That’s the real estate mantra, and the new consumer bureau is following the professional’s lead. We are getting a permanent home, and it’s all about location. Sometime next year, we will move right across the street from the White House complex to 1700 G Street, Northwest, Washington D.C.

The White House is one of the most frequent destinations for tourists who come to Washington – if only just to walk by and to get a picture taken. Our vision is a building nearby that is the clearly identifiable home of the Consumer Financial Protection Bureau. We want Americans to see where we work, to know that this is a place where financial cops are trained, and to be reminded that we are always looking out. We want this agency to have a very tangible presence for anyone who visits Washington.

In fact, we want more. We want the building to have as much public space as possible. We’re hoping that we can open up parts of the lobby and the adjacent patio for families and service groups, for foreign visitors and local school kids, for anyone who comes to town. This agency belongs to the American public, and we want the American public to be welcome.

If we get this right, we hope there will be space for displays, perhaps featuring financial education materials and tools to help consumers choose the mortgages, credit cards, and other financial products and services are best for them. But whatever we can get into the lobby, we want people to know that they own this building and that the people who work there are working for them.

The building is pretty dated, and it needs considerable renovation to update it to current energy and environmental standards. The outside spaces and the lobby need repair, and the office spaces need to be realigned so that we can accommodate more people. In other words, there’s a lot of work to be done. But that seems fitting for a new agency that is trying to make the consumer financial markets work for everyone. Making change starts with a vision.

Open for Suggestions: Our Favorite Videos


A couple weeks ago, we asked you to submit your suggestions on building an effective new consumer bureau. Since then, we’ve been taking some of these suggestions and asking members of our team to record video responses. Some of them are pretty camera shy – and some aren’t – but once they started talking about what they do and what the consumer bureau is up to, everybody was ready to jump in.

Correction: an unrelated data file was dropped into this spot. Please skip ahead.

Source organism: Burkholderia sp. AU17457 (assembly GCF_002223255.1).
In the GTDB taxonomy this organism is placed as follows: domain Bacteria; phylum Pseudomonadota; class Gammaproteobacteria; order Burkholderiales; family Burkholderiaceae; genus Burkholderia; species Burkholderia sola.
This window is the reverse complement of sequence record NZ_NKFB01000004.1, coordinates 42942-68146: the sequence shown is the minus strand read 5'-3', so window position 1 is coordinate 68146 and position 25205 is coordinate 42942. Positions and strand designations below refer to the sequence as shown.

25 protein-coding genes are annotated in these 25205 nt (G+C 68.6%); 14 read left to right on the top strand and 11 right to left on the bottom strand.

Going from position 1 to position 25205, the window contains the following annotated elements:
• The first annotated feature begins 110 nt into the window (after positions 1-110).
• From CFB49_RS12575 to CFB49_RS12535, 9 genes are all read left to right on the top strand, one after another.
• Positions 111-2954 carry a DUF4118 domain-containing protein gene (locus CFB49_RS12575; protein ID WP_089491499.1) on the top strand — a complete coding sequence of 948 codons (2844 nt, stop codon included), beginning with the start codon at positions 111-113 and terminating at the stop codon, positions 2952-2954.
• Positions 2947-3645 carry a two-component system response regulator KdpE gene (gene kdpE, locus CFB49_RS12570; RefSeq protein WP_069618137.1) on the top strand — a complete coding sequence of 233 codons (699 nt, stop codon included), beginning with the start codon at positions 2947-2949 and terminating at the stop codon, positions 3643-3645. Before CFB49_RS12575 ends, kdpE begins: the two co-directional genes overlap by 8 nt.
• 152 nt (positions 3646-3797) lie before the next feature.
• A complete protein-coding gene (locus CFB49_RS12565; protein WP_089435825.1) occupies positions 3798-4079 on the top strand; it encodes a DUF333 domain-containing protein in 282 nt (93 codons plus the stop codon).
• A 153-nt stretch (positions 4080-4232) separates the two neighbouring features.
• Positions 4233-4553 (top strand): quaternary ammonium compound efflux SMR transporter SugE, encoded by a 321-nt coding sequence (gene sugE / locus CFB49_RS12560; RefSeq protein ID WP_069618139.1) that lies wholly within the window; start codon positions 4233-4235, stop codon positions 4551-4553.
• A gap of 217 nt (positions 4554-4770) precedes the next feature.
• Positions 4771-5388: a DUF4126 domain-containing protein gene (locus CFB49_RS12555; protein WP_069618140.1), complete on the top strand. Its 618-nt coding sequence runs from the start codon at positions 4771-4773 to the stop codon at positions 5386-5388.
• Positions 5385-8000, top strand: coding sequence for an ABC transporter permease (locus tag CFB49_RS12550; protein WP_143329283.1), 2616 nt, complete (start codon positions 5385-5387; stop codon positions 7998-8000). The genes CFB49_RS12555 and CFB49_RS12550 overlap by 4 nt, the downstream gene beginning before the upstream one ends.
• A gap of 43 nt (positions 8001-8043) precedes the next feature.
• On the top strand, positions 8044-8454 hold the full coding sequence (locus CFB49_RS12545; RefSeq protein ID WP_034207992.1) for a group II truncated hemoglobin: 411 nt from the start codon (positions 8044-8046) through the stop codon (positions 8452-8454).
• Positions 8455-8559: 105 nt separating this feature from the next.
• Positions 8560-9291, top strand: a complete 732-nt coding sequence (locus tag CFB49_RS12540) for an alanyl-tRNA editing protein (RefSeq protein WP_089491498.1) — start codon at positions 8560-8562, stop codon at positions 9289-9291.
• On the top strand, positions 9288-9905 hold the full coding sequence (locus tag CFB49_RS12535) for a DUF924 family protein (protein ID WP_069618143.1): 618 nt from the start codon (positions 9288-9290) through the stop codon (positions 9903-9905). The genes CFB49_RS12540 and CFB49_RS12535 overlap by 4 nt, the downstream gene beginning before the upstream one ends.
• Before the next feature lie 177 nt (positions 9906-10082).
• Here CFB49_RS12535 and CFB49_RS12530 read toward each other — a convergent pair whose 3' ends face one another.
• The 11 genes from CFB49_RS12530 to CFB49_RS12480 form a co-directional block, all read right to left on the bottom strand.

In just those couple weeks we received hundreds of suggestions on Twitter, YouTube, and our website, – and we’ve read or listened to every single one – most of them more than once.

Some of you are worried about long, complicated credit agreements. Some of you want to make sure we make financial education a priority. And some of you have ideas about how we can improve our website. The variety of responses has been the most encouraging part of this process: people are interested in the work the CFPB is going to do for American families, and they are willing to invest some time to speak up and tell us about it.

It turns out that these videos are pretty responsive to many of your suggestions and concerns. We’ve compiled a few of our favorites to share with you:

In this video, Marla Blow, Deputy Assistant Director for Card Markets, responds to a question about credit card terms:

Holly Petraeus, Assistant Director for Servicemember Affairs, offers important tips to servicemembers:

Rich Cordray, former Attorney General of Ohio and Assistant Director for Enforcement, talks about how CFPB will work with state attorneys general and other state regulators:

We’ve heard that these videos can be really helpful – so check them out, and share them with your friends and family.

September 2010: Transfer Date Announced


Each day this week, we will feature information about an important milestone in the establishment of the new consumer bureau. Today’s post is about our transfer date. Read more of this series.

Less than two months after President Obama signed the Dodd-Frank Wall Street Reform and Consumer Protection Act into law, Treasury Secretary Tim Geithner announced that the one-year anniversary of the law – July 21, 2011 – will serve as the “designated transfer date” for the Consumer Financial Protection Bureau. This is the date when consumer financial protection functions of seven federal agencies will transfer to the CFPB.

The financial crisis that nearly brought the economy to its knees was caused in part by massive failures in basic consumer protections. Instead of leaving consumer protection scattered among seven different agencies, none of which had the necessary authority and focus to protect American consumers, the new law provides for one agency that is accountable for enforcing consumer laws.